As tablets and smartphones grow in popularity, an increasing number of consumers are accessing the internet through these mobile devices. This had been problematic for marketers, because mobile advertising techniques were struggling to match the effectiveness of desktop ads. However, a recent report from Nielsen found that mobile ads are now on par with their desktop counterparts.
Nielsen recently released their Nielsen Digital Ad Benchmarks and Findings for the second quarter of 2016. The report reflects the average on-target percentage for nearly 40,000 campaigns measured by Nielsen Digital Ad Ratings in the U.S.
“These numbers further reinforce that mobile is proving itself to be a more highly personal platform and highlight the potential it holds for more precise connections,” says Nielsen, according to media reports.
The performance of mobile ad campaigns has improved significantly over the past year, with mobile ads reaching their intended audience 60% of the time as of second-quarter 2016 (up from 49% in the same period of 2015). This now puts the average on-target percentage for mobile campaigns on par with that of desktop campaigns
This isn’t to say that mobile and desktop ads are going to perform exactly as well in all situations. Like most things in marketing, things can look different when broken down by age groups. According to the Nielsen report, in campaigns geared toward people aged 18-49, mobile campaigns saw a lower on-target percentage compared with desktop campaigns, 64 percent versus 70 percent, respectively.
While covering multiple generations, the 18-49 age range is considered to be a highly valuable group for marketers. People in this age range are either first determining brand preferences or have established themselves enough to make larger purchases. Granted, a difference of 6 percent may not seem like much, but it matters with internet ad campaigns that reach thousands and millions of people. It can mean a lot of missed opportunities if you aren’t using the best formats for a target audience.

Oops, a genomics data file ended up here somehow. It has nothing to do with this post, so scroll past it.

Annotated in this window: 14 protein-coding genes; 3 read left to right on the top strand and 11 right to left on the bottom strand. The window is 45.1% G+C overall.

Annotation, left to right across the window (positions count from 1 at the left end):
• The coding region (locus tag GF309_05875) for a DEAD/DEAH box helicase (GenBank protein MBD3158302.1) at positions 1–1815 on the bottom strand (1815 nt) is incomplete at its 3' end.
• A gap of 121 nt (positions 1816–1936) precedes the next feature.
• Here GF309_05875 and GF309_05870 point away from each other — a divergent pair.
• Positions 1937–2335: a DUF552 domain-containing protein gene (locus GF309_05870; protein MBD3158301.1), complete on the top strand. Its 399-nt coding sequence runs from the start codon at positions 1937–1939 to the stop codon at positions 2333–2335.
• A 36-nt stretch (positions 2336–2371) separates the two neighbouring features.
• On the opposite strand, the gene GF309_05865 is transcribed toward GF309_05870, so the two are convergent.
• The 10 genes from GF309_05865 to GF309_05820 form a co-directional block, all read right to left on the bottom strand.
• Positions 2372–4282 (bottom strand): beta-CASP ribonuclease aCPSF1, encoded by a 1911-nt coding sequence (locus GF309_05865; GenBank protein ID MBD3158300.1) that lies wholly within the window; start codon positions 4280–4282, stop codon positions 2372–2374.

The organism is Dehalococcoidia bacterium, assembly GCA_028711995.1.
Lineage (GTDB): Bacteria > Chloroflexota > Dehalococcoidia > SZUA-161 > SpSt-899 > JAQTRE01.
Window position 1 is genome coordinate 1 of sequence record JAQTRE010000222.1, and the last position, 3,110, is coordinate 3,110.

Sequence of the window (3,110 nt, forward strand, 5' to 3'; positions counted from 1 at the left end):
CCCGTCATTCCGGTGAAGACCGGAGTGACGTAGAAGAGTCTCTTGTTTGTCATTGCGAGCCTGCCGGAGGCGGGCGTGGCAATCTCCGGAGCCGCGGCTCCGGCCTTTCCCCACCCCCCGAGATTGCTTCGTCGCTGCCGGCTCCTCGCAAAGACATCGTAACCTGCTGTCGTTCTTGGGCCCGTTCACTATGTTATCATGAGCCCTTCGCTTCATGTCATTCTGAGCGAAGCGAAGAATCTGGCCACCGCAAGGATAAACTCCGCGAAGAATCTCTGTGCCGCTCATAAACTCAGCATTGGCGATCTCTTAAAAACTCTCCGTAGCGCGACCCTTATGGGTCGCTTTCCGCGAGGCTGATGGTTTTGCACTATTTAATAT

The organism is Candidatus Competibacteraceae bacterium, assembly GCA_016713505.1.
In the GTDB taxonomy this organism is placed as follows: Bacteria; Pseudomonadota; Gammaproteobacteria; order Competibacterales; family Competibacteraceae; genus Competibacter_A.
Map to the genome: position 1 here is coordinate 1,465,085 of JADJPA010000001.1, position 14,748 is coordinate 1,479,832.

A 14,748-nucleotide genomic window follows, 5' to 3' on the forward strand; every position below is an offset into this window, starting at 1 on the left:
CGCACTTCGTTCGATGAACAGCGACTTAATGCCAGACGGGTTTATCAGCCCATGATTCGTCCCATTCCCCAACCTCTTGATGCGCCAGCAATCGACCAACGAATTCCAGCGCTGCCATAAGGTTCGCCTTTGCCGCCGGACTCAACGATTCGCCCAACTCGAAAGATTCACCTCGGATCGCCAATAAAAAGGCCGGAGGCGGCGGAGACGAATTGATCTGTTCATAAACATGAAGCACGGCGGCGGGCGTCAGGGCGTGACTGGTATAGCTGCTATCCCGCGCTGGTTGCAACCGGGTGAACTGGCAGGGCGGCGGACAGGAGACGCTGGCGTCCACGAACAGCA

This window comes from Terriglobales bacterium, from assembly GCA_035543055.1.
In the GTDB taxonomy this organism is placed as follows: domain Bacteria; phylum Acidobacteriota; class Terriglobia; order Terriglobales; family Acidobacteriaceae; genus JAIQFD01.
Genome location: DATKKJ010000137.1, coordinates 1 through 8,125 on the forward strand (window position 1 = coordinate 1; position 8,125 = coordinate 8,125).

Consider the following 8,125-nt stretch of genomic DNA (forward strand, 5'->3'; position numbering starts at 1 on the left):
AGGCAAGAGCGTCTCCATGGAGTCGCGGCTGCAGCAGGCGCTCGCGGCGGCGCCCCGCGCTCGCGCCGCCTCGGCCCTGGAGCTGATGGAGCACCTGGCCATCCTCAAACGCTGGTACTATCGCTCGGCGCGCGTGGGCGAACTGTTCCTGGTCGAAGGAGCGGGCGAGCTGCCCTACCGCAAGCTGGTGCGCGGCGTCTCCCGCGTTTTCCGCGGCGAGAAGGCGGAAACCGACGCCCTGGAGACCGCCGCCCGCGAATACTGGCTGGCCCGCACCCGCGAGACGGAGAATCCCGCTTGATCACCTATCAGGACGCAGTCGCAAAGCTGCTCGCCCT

The advantage shown by desktops in the broad demographics melts away when you look at smaller age ranges and at younger audiences. According to data from Nielsen, for campaigns aimed at people aged 18-34, mobile ads had the performance advantage, outperforming desktop ads, 63 percent compared with 53 percent, respectively.
Even with older Millennials and later Gen Xers, the report notes that mobile campaigns intending to reach people aged 25-44 performed higher than desktop campaigns seeking the same audience, 64 percent compared with 42 percent.
Mobile also has a clear advantage with reaching women. The report found that “mobile ad campaigns have greater success reaching women than men across most age brackets. Among people aged 18-49, mobile ad campaigns were able to reach 53% of women and 50% of men in the intended audience. By contrast, desktop campaigns intended for this group reached 57% of men and only reached 45% of women.”
All of this data shows that marketers who want to reach their target audience will need to use a mix of desktop and mobile ads to reach consumers in the modern age. Most ad networks, like Google’s and Facebook’s, allow marketers to run ads on both desktop and mobile. It’s clear that for the near future, marketers will still need to use both.
For more recent research on marketing, read this article on social media affects buying decisions.